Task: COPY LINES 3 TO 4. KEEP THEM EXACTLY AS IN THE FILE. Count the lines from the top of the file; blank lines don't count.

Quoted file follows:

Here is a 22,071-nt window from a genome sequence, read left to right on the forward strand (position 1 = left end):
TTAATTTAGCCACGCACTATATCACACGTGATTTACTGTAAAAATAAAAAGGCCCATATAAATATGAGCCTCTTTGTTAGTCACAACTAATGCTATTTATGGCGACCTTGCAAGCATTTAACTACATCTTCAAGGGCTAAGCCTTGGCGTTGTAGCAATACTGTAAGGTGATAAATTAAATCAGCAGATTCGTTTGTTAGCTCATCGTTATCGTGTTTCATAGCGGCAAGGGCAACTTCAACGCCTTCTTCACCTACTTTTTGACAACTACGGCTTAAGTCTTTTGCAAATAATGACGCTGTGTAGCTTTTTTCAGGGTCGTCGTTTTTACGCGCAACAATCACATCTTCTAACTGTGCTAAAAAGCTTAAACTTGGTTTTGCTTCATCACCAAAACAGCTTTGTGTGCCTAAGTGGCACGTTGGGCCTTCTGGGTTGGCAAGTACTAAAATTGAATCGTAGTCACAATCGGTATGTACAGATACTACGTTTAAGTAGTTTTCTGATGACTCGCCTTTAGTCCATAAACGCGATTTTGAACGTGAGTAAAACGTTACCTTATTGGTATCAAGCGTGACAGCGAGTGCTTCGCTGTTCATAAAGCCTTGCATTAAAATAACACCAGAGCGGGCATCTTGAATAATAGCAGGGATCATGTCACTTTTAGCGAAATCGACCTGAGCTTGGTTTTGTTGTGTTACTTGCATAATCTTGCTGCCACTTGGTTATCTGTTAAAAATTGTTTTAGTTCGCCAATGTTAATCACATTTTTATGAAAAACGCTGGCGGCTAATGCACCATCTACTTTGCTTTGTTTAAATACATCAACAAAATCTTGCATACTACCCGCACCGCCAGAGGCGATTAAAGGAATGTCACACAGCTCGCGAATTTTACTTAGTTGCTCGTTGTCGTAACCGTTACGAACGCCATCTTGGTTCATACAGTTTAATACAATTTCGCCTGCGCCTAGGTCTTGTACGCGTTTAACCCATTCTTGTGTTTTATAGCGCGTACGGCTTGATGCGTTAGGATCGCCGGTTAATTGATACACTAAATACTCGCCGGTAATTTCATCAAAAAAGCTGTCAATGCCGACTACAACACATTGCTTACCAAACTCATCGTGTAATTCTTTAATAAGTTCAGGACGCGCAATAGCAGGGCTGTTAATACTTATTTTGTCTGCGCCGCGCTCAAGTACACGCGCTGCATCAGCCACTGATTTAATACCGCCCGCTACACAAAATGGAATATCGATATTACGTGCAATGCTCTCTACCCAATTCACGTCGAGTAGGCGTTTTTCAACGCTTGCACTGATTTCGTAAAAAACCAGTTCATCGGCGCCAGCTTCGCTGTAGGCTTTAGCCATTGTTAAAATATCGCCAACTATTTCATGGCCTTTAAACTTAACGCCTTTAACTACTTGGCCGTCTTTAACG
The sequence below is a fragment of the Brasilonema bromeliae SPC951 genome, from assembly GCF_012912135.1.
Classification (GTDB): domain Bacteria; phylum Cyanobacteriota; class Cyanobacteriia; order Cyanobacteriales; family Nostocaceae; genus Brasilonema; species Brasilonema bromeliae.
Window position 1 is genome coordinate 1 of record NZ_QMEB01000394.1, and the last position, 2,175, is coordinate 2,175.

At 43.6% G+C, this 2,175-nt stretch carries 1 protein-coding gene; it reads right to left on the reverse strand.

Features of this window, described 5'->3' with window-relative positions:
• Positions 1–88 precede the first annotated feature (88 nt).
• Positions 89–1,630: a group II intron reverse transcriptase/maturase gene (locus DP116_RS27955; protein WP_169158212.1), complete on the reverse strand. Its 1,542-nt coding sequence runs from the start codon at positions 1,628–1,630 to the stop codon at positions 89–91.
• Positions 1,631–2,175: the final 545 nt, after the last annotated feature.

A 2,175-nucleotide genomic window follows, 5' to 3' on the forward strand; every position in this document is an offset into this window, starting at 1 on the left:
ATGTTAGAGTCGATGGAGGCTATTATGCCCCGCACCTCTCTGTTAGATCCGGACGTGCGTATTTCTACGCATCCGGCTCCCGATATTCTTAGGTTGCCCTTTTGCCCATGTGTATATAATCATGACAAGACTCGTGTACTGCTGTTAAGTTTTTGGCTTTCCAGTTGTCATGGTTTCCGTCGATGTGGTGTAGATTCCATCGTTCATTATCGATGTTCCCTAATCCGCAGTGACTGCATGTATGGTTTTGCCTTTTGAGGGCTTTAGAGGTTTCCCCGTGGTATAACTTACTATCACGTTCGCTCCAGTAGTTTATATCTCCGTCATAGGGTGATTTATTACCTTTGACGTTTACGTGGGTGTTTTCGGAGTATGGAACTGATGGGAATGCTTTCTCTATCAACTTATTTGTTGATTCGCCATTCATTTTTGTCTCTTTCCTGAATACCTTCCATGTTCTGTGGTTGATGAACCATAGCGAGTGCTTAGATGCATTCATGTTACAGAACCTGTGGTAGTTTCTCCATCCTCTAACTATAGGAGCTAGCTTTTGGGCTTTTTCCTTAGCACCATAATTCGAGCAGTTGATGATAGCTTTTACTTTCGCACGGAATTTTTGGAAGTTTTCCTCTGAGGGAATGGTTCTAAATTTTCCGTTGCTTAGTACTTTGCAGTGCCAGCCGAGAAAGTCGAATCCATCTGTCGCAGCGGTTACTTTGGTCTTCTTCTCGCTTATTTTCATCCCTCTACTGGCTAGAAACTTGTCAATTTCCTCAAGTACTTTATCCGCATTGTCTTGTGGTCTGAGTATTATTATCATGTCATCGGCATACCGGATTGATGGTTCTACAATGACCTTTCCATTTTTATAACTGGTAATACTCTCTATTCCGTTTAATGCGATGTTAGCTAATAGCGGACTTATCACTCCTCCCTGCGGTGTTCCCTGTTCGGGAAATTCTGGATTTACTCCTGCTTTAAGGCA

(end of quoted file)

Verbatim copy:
The sequence below is a fragment of the Brasilonema bromeliae SPC951 genome, from assembly GCF_012912135.1.
Classification (GTDB): domain Bacteria; phylum Cyanobacteriota; class Cyanobacteriia; order Cyanobacteriales; family Nostocaceae; genus Brasilonema; species Brasilonema bromeliae.